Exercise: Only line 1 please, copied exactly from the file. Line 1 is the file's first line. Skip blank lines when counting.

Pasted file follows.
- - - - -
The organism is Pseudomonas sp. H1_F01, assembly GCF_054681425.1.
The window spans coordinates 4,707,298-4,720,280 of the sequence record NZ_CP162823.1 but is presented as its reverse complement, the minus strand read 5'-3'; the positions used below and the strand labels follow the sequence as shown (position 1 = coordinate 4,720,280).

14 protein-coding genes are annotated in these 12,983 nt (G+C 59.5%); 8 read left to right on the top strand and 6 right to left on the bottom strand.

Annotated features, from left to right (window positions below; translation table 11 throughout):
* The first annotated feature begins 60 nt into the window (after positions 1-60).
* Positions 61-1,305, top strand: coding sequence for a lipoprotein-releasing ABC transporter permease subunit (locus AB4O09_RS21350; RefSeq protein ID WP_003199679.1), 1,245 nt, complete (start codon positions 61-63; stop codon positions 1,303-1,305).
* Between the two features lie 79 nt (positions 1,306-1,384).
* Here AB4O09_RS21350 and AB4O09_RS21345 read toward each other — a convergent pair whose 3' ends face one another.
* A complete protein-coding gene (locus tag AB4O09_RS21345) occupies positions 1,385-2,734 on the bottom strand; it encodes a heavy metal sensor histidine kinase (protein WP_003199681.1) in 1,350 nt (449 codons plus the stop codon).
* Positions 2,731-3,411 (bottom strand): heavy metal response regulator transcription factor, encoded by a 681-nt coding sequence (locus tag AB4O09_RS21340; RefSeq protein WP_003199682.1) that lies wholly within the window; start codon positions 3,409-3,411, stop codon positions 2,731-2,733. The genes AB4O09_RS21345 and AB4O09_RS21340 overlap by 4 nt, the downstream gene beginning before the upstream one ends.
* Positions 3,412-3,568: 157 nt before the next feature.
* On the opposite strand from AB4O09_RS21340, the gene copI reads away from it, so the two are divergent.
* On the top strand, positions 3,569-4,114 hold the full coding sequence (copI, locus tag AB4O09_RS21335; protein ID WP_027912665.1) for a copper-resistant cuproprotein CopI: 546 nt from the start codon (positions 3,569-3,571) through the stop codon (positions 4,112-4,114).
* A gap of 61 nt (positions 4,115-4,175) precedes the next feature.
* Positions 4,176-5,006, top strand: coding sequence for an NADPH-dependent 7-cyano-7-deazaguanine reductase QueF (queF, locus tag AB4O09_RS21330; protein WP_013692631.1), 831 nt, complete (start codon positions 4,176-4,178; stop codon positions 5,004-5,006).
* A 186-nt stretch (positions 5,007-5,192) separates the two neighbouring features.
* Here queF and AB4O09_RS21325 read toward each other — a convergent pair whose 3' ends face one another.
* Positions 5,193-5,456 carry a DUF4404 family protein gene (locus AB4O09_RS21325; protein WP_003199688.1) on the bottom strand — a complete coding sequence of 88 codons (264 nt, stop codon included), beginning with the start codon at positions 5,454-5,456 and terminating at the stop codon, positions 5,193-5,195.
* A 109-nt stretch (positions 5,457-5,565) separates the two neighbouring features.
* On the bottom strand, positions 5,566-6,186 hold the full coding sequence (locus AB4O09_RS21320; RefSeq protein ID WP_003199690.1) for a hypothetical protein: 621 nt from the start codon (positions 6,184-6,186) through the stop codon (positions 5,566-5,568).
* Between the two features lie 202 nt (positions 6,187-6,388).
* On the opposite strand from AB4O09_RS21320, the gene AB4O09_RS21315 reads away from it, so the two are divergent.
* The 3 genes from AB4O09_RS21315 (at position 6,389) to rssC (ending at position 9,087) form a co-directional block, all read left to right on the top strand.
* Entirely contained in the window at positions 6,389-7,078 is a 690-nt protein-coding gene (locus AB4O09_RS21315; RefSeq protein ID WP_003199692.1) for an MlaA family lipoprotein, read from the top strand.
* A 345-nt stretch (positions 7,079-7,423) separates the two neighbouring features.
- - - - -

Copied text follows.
The organism is Pseudomonas sp. H1_F01, assembly GCF_054681425.1.